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Southern Plains Regional Reports

Best Sources for Native Trees in Central Texas | Southern Plains Regional Report

Cotinus obovatus, Zones 4–8. Photo: Karen Beaty.

Fortunately for the gardening community of Central Texas, there are a number of excellent nurseries that offer native trees. The following are a few of my favorites that offer quality plants at fair prices.

Hill Country Natives (Leander)

Sassafrass
Sassafrass

These guys specialize in native and well-adapted trees and shrubs for Texas. Because they are a busy family-run growing operation, they are open to the public by appointment only, which you can make via their website. In addition to growing many tried-and-true native trees, they offer some less common ones, such as pawpaw (Asimina triloba, Zones 5–9), sassafras (Sassafras albidum, Zones 4–9), American smoketree (Cotinus obovatus, Zones 4–8), and Chisos rosewood (Vauquelinia corymbosa ssp. angustifolia, Zones 6–8), among many others. Their selection of edible fruiting trees is based around the concept of a forest garden, which is “a diverse and resilient woodland that mimics a natural forest, but is composed primarily of plants that produce an edible or otherwise useful crop for humans.” Practitioners of permaculture may find Hill Country Natives especially interesting, both for their edible tree species and their nitrogen-fixing ones.

Natives of Texas nursery (Kerrville)

Acer grandidentatum, Zones 5-8
Acer grandidentatum, Zones 5–8. Photo: Karen Beaty.

About 11 miles outside of Kerrville is this family-run operation. Open to the public, it has a demonstration garden that guests can visit for inspiration. Natives of Texas specializes in madrones (Arbutus xalapensis and cvs., Zones 7–9) but also carries many other Texas tree species, such as bigtooth maple (Acer grandidentatum, Zones 5–8), Carolina buckthorn (Rhamnus caroliniana, Zones 5–9), spicebush (Lindera benzoin, Zones 4–9), and Vasey oak (Quercus pungens var. vaseyana, Zones 7–9), to name a few. This nursery is a fun side trip for anyone passing through Kerrville.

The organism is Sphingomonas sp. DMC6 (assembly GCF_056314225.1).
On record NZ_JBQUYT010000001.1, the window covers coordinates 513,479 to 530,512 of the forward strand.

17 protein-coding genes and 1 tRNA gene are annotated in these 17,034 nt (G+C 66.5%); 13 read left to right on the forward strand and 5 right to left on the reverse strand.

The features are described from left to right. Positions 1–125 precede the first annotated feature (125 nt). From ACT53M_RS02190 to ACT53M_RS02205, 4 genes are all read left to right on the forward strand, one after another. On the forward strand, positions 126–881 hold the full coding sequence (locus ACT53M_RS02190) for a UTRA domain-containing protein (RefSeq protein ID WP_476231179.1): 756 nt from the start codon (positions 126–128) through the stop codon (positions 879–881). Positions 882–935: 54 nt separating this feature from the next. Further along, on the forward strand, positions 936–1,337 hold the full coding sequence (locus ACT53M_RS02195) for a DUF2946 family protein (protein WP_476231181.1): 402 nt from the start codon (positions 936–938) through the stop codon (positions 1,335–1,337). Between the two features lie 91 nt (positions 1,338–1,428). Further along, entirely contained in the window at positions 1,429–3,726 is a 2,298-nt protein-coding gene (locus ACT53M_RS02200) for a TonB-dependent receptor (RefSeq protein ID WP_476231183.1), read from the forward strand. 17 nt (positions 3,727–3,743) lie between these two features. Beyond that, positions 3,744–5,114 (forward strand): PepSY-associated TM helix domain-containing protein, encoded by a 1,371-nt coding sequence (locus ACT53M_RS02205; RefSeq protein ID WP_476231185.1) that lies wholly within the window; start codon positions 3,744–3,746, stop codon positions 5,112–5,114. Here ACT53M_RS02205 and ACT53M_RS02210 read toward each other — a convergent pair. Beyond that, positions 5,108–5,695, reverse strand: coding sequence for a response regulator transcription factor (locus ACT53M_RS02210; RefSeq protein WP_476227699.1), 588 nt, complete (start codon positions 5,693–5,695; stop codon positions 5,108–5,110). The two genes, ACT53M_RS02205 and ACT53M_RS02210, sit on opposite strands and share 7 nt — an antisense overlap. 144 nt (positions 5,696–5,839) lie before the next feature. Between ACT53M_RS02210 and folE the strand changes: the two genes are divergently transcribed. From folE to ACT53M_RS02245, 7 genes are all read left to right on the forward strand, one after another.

Medina Garden Nursery (Medina)

Much beloved by members of the Native Plant Society of Texas (NPSOT), the Medina Garden Nursery is run by Ernesto Cariño and Ysmael Espinoza out of Ernesto’s beautiful native front-yard garden near Medina. Before starting their own nursery, Ernesto and Ysmael learned about propagating native plants from Betty Winningham, the cofounder of Natives of Texas nursery. Their little nursery also attracted the attention of Sally and Andy Wasowski and Jill Nokes, who encouraged the endeavor. The duo offer many Hill Country native species, including trees such as Texas ash (Fraxinus texensis, Zones 6–9), black walnut (Juglans nigra, Zones 4–9), and toothache tree (Zanthoxylum hirsutum, Zones 7–9).

Mosty Brothers Nursery (Center Point)

Established in 1897, Mosty Brothers Nursery is the oldest nursery in Texas. Five generations of Mostys have seen it through to its current incarnation in Center Point, near Kerrville. Operating on 80 acres, the Mostys offer a diverse selection of native plant species, including trees in a variety of sizes from 1 to 200 gallons, both container and balled/burlap. Texas ebony (Pithecellobium flexicaule, Zones 9–11), chinkapin oak (Quercus muehlenbergii, Zones 5–7), and Mexican buckeye (Ungnadia speciosa, Zones 8–10) are just a few of the species offered.

Native Plant Society of Texas (various chapters statewide)

Another source for native trees in Central Texas isn’t a nursery at all. The Native Plant Society of Texas (NPSOT) is an active and thriving organization with local chapters all over the state. Many chapters host plant sales, and informal plant swapping is an enthusiastic activity between members. NPSOT members often have beloved favorite nurseries and growers in their own specific areas and are usually more than happy to share their knowledge.

Karen Beaty is a horticulturalist at the Lady Bird Johnson Wildflower Center in Austin, Texas.

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